Near Bowie in Cochise County, Arizona — The American Mountains (Southwest)
Second Fort Bowie
Arduous “search and destroy” missions into Mexico, by regular troops and specially recruited Apache scouts, finally wore down the Geronimo band. The Chiricahua's last surrender in September 1886 signalled the end of the nation's Indian wars.
Fort Bowie settled into its final, leisurely eight years of existence. Cottonwood trees, planted in 1885, flourished and kerosene street lamps lit pathways between frame buildings. A tennis court graced officer's row. The men attended dances, played baseball, hunted, and held training maneuvers. Fort life was more relaxed.
Location. 32° 8.735′ N, 109° 26.181′ W. Marker is near Bowie, Arizona, in Cochise County. Marker can be reached from Fort Bowie Trail 1½ miles south of Apache Pass Road. Touch for map. Marker is located along the trail at the Fort Bowie National
Other nearby markers. At least 8 other markers are within walking distance of this marker. Quartermaster Storehouse (within shouting distance of this marker); Cavalry Mess Hall and Kitchen (about 400 feet away, measured in a direct line); Post Trader (about 500 feet away); Cavalry Barracks (about 600 feet away); Infantry Barracks (about 600 feet away); Commanding Officer's Quarters (approx. 0.2 miles away); First Fort Bowie (approx. 0.2 miles away); Apache Spring (approx. ¼ mile away). Touch for a list and map of all markers in Bowie.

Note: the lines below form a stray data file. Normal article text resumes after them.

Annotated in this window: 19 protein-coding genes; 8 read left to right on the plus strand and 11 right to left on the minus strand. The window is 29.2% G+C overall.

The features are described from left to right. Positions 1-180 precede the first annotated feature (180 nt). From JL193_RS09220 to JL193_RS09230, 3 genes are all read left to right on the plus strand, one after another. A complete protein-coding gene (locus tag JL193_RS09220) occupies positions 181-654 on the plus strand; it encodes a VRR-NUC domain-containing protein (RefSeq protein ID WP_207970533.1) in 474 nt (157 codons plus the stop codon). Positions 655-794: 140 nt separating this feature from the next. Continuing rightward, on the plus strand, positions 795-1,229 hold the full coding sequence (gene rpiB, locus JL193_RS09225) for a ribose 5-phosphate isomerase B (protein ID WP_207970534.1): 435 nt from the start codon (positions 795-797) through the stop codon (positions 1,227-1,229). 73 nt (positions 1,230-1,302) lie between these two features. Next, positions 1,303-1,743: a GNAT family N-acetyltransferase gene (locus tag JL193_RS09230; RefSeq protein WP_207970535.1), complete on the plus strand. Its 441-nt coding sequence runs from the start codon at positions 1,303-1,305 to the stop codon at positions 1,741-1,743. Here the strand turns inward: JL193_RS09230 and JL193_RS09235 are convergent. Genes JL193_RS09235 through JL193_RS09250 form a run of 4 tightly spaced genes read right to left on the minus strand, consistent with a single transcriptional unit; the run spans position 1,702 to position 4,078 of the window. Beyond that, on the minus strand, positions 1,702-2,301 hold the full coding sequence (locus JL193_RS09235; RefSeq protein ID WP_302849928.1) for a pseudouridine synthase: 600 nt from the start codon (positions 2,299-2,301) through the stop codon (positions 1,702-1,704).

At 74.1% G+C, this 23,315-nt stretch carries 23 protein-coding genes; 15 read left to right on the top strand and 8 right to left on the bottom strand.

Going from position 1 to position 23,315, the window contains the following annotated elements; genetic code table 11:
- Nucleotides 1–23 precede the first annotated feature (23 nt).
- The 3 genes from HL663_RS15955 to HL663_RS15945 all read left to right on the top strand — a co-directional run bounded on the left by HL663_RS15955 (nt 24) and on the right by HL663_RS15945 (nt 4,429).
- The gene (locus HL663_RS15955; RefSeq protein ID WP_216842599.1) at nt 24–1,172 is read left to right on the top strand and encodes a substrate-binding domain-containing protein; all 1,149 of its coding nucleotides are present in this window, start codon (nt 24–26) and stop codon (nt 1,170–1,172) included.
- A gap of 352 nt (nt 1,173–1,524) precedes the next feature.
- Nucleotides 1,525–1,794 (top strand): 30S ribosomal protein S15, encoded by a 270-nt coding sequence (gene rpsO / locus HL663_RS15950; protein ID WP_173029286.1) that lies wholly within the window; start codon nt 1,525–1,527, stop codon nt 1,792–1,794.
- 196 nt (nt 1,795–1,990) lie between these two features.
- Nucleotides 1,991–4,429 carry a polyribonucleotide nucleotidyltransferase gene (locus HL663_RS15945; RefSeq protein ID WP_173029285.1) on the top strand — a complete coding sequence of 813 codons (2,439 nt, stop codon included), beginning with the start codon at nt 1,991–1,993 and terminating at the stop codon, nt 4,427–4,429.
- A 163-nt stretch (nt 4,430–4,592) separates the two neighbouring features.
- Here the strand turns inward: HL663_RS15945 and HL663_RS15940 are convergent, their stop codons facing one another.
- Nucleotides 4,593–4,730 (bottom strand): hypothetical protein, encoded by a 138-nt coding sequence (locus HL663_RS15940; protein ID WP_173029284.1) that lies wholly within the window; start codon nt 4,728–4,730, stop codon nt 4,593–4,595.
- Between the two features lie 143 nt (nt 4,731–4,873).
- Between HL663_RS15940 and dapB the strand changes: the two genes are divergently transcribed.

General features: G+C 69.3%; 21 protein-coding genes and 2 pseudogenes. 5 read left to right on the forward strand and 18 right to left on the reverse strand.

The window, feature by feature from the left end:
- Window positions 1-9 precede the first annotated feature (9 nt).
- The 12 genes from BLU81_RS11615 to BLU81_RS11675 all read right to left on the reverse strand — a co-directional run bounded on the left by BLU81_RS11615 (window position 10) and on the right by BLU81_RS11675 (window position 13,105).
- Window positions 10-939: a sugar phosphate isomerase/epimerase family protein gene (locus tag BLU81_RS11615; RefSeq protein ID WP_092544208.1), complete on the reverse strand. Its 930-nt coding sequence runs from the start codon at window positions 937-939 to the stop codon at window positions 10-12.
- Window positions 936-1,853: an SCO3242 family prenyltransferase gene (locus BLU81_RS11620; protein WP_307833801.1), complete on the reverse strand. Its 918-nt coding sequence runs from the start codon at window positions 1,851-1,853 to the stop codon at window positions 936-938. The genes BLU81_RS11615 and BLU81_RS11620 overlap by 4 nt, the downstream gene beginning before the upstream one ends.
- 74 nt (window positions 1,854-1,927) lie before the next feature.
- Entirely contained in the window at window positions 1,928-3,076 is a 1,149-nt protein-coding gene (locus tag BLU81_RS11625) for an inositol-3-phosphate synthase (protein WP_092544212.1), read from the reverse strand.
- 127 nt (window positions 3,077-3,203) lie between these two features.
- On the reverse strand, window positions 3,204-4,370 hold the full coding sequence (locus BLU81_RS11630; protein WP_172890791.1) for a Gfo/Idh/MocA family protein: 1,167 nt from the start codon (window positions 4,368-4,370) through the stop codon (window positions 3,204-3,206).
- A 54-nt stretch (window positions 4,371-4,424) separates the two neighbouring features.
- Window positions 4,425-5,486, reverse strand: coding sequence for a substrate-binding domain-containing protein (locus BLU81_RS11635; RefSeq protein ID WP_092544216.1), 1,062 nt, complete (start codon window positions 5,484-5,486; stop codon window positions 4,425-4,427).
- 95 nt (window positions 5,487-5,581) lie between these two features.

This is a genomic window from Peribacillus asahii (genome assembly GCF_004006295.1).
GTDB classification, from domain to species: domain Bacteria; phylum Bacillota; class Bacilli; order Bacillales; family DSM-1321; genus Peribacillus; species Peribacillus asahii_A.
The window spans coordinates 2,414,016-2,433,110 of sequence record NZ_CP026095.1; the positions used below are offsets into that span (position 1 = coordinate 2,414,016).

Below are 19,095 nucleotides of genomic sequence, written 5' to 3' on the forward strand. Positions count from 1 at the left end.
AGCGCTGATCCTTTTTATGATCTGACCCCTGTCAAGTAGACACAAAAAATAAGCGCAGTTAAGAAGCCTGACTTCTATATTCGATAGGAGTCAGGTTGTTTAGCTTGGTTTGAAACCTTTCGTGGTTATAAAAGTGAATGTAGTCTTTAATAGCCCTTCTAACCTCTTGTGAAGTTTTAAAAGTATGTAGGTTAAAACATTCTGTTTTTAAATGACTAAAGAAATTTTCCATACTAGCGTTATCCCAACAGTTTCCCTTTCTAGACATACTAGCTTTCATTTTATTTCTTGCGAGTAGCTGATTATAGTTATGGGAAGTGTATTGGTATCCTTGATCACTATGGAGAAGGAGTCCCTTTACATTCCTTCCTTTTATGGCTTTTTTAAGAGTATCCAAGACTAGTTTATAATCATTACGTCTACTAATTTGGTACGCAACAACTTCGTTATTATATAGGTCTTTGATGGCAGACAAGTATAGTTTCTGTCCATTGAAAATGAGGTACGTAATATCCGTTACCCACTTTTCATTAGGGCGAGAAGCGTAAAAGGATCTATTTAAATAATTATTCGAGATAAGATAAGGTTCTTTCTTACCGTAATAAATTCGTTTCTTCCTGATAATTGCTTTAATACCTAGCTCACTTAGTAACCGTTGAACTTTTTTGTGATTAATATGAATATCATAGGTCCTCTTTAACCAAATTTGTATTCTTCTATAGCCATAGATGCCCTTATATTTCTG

Categories. • Forts, Castles • Wars, US Indian •
Credits. This page was last revised on January 19, 2017. This page originally submitted on January 19, 2017, by Bill Kirchner of Tucson, Arizona. This page has been viewed 339 times since then and 3 times this year. Photos: 1, 2, 3, 4. submitted on January 19, 2017, by Bill Kirchner of Tucson, Arizona.